Nursing (MSN to DNP)

Doctor of nursing practice University of Missouri-St. Louis
Abstract image.
Loading...
UMSL

Get started with UMSL

Apply here
CCNE accredited seal

Overview

The doctor of nursing practice (DNP) program is an online program with intensive on-campus experience that focuses on the preparation of leaders in clinical nursing who can improve quality of care for individuals and populations through advanced practice and through improving systems of care. The curriculum is based on national standards for DNP education and the program is accredited by the Commission on Collegiate Nursing Education.

Students seeking the Doctor of Nursing Practice are choosing a terminal academic degree for clinicians, not a research-focused degree. The DNP program students will learn skills that a Master’s level prepared nurse practitioner will use with individual patients in practice, they will also be taken beyond the provider patient relationship to a systems level thinking skill set. The DNP learns the necessary skills to affect a population of patients. The DNP is more rigorous because it requires competent writing skills, high level thought, and skill set competence which can be utilized in a healthcare systems level.

Quick facts

Official name

Doctor of nursing practice

Campus

University of Missouri-St. Louis

Program type

Doctorate

Academic home

College of Nursing

Delivery mode

Blended, some campus visits required

Accreditation

Higher Learning Commission, Commission on Collegiate Nursing Education

Credit hours

33

Estimated cost

$26,017.20

*This cost is for illustrative purposes only. Your hours and costs will differ, depending on your transfer hours, your course choices and your academic progress. See more about tuition and financial aid.

Nurse smiling with arms crossed.

Career prospects

The post-master’s (MSN) entry point is designed for graduate-prepared nurses who want to develop the knowledge, skills and expertise to become clinical scholars, transformational leaders and function at the highest level of nursing practice while obtaining a terminal degree in nursing practice.

Burning Glass Technologies. 2021. Salary numbers and employment growth numbers are based on models that consider advertised job posting salary, Bureau of Labor Statistics data and other proprietary and public sources of information for multiple occupations.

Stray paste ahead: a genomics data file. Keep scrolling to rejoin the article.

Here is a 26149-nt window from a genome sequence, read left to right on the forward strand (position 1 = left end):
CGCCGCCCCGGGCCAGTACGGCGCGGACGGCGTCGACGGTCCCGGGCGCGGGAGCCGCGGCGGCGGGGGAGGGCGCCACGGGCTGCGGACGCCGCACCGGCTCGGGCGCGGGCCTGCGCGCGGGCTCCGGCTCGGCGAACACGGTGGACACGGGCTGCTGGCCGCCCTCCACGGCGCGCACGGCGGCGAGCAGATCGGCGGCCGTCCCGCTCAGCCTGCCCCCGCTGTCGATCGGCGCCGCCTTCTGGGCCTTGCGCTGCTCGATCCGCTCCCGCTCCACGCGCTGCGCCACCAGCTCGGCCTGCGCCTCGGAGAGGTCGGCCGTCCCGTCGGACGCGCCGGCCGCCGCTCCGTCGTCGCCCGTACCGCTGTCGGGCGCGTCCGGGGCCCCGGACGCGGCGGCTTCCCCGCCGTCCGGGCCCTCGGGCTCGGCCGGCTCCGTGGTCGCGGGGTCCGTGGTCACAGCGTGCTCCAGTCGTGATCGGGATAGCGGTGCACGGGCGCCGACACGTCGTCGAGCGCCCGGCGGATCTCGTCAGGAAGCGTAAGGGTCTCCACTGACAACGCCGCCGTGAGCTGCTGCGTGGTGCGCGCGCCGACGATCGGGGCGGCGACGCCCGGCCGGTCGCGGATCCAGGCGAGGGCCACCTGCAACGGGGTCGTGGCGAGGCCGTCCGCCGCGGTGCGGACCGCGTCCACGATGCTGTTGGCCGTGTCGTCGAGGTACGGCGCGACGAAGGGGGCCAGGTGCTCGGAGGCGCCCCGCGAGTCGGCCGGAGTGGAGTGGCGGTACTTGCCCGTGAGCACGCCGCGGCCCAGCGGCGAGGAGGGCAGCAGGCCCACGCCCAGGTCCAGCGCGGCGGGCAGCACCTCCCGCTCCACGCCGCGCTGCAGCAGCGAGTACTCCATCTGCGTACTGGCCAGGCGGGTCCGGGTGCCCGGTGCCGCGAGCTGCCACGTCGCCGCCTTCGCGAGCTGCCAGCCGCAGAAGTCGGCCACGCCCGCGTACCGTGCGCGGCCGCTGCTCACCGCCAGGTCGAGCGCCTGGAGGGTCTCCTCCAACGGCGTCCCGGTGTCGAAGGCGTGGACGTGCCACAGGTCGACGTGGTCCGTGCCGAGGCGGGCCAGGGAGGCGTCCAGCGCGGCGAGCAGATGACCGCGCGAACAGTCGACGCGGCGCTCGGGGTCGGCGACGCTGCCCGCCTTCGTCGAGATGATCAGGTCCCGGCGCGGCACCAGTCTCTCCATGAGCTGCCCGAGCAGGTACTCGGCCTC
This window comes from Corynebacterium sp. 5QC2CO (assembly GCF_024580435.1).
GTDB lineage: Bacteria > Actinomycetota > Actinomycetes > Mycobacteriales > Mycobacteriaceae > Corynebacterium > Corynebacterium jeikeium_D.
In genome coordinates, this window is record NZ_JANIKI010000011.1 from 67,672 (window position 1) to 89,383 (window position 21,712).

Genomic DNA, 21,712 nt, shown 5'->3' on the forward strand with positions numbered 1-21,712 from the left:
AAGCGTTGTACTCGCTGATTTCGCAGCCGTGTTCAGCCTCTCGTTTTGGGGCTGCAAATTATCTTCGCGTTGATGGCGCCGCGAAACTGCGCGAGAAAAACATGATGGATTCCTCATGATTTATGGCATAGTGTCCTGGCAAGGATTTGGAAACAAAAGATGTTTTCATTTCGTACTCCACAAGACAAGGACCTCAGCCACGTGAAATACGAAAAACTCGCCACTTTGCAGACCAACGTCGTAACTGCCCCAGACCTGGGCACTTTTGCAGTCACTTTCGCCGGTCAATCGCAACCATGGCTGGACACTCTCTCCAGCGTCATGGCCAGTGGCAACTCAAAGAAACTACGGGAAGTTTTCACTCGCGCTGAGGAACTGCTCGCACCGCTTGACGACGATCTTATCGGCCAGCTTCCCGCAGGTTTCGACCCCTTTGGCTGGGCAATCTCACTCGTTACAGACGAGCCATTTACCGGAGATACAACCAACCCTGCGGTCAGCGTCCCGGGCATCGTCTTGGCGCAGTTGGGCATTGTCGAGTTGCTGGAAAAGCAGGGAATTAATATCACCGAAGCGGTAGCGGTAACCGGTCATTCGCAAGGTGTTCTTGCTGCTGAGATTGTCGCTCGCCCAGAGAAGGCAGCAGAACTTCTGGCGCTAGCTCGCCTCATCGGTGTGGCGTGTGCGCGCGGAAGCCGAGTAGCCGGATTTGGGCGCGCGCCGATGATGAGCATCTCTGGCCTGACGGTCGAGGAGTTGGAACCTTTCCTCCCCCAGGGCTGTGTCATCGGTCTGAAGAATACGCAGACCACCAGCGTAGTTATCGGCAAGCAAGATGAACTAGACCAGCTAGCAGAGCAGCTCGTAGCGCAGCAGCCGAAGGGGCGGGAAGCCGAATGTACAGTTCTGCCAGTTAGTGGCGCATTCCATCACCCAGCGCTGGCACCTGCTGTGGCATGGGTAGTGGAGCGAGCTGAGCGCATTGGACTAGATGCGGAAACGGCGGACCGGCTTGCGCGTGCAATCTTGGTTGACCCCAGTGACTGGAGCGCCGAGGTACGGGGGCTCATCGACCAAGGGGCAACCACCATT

13.27%
employment growth
Burning Glass Technologies. 2021. Salary numbers and employment growth numbers are based on models that consider advertised job posting salary, Bureau of Labor Statistics data and other proprietary and public sources of information for multiple occupations.
$97,000
median salary

Program structure

Delivery of this program is blended: You will complete most course work online, but on-campus visits are required.

Courses are semester-based. Students typically take two to three classes each semester and finish in three to four years.

Course work includes

  • Evidence-based practice for the DNP
  • Epidemiology
  • Health informatics

Delivery

Blended, some campus visits required

Calendar system

Semester

Typical program length

3-4 years

Typical course load

2-3 classes per semester

Accreditation

The University of Missouri-St. Louis is accredited by the Higher Learning Commission, one of six regional institutional accreditors in the United States.

The UMSL DNP program is accredited by the Commission on Collegiate Nursing Education.

Lila Kertz
Online education attracts a variety of people with different backgrounds. Expanding my professional network through the program means, even today, we continue to help each other.
DNP ’20

Faculty spotlight

Cathy Koetting, PhD(c), DNP, APRN, CPNP, PMHS, FNP-C

Dr. Koetting has been a registered nurse (RN) for 30 years and recognized as an advanced practice registered nurse (APRN) for 16 years. Her specialty population is family practice and pediatrics. She is a dually board-certified as a family and pediatric nurse practitioner with an additional certification as a pediatric primary care mental health specialist. Dr. Koetting has taught in academia for the past 19 years in various doctoral, nurse practitioner, and undergraduate programs. She continues to practice part time in family practice seeing patients with serious chronic illness in their homes when they can no longer get to the clinic.

Dr. Koetting's area of research includes forensic nursing, adverse childhood experiences including abuse, family violence, and substance abuse particularly in the lives of people with disabilities and effects of these experiences on their health outcomes.

Cathy Koetting, PhD(c), DNP, APRN, CPNP, PMHS, FNP-C
Associate Teaching Professor

Learn more about this program

This program is administered by the College of Nursing